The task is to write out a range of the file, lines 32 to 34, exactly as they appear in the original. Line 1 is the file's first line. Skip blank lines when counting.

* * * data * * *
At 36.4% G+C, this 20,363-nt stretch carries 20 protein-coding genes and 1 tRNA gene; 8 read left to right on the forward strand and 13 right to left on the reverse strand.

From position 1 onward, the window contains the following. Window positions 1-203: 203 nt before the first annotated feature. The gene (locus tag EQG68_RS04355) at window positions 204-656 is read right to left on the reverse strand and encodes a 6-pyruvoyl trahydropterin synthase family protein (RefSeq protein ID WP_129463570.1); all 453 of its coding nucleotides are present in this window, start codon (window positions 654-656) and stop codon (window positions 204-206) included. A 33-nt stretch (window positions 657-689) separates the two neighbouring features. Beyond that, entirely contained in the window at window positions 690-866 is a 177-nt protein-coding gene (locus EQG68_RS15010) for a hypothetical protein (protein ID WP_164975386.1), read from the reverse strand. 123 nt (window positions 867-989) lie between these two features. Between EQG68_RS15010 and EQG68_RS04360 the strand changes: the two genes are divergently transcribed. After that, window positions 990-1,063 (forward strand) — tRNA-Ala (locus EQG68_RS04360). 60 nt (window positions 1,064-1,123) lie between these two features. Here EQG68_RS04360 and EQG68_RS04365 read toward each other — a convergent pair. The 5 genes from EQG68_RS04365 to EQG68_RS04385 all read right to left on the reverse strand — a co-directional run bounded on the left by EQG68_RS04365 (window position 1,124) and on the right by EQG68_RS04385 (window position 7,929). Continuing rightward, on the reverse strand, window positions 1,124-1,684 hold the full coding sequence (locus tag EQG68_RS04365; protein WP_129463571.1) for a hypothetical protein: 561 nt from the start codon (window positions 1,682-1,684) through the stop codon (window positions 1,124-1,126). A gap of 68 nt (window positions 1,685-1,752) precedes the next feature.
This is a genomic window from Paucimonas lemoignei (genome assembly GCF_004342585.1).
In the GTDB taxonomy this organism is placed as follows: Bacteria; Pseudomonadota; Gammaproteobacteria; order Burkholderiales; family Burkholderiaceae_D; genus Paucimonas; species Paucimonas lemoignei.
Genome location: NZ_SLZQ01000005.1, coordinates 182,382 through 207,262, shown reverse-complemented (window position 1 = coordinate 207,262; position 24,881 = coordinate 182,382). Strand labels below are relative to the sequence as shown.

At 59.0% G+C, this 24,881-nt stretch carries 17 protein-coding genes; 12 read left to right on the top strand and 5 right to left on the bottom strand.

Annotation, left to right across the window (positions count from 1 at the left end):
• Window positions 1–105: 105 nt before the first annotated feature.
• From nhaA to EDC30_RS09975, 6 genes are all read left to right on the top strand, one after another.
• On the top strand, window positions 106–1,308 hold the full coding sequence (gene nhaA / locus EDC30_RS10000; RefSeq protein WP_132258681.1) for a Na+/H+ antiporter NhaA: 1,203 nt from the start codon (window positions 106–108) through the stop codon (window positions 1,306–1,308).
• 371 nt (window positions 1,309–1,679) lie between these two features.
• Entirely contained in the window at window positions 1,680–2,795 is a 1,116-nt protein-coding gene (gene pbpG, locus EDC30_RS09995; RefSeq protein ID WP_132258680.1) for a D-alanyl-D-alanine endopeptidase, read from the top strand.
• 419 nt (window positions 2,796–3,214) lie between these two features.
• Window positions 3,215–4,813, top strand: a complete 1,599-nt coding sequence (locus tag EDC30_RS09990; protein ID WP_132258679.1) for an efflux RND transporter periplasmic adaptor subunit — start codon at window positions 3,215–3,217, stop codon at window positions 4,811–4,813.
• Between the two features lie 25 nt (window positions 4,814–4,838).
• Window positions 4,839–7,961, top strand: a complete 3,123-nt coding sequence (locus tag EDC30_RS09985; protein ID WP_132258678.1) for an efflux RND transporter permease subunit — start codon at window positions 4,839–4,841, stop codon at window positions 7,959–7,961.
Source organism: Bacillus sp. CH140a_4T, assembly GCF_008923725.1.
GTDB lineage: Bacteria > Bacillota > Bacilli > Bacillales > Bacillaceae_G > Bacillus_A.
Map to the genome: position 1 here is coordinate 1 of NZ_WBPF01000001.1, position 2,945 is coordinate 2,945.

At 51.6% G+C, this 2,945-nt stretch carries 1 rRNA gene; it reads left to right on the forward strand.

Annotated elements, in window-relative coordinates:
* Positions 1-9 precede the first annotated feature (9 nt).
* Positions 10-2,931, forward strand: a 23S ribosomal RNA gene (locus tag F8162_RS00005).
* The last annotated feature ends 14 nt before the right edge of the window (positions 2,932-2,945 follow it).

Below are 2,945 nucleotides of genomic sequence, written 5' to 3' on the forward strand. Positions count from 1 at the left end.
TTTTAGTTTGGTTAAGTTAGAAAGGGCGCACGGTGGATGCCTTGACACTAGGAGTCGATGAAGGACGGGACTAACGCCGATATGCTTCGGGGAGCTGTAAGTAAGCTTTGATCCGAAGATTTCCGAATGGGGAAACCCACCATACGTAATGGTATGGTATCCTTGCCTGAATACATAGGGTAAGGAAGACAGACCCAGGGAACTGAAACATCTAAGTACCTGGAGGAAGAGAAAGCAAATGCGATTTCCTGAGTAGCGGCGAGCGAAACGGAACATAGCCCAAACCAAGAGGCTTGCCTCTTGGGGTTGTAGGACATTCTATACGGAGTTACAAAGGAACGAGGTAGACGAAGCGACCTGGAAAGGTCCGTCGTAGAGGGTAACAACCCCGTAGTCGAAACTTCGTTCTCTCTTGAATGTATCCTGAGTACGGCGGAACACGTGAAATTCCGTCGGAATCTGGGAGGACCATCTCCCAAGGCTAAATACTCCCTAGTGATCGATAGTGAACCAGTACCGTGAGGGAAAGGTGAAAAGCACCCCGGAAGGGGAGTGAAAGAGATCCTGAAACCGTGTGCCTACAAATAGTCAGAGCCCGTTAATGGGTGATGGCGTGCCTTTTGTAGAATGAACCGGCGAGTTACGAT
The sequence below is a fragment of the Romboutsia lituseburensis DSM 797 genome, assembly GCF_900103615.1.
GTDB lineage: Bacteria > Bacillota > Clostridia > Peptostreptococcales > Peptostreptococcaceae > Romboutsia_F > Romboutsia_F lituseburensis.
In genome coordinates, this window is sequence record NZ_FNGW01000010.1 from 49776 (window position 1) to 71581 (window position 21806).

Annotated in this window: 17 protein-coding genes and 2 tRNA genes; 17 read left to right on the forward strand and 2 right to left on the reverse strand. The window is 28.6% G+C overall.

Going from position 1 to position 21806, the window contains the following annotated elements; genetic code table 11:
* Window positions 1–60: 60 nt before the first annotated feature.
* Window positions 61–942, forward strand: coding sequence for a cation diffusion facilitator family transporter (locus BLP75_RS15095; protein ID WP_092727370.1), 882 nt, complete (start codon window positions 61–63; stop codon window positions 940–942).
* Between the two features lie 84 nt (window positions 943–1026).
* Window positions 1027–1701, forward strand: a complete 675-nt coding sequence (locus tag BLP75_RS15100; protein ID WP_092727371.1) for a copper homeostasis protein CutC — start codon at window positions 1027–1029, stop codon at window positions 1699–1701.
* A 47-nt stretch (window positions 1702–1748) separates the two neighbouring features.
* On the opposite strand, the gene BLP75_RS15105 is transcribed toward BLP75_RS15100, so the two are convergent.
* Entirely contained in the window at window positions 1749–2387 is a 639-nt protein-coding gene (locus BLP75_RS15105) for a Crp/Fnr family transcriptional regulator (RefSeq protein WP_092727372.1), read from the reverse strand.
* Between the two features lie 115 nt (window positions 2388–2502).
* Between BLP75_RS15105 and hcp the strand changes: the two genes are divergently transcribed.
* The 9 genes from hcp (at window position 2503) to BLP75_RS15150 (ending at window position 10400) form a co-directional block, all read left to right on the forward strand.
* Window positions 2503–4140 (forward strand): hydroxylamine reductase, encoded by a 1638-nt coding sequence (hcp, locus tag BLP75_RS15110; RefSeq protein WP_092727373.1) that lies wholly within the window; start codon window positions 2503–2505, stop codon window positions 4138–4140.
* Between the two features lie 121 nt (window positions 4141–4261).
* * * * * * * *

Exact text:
* Window positions 1–60: 60 nt before the first annotated feature.
* Window positions 61–942, forward strand: coding sequence for a cation diffusion facilitator family transporter (locus BLP75_RS15095; protein ID WP_092727370.1), 882 nt, complete (start codon window positions 61–63; stop codon window positions 940–942).
* Between the two features lie 84 nt (window positions 943–1026).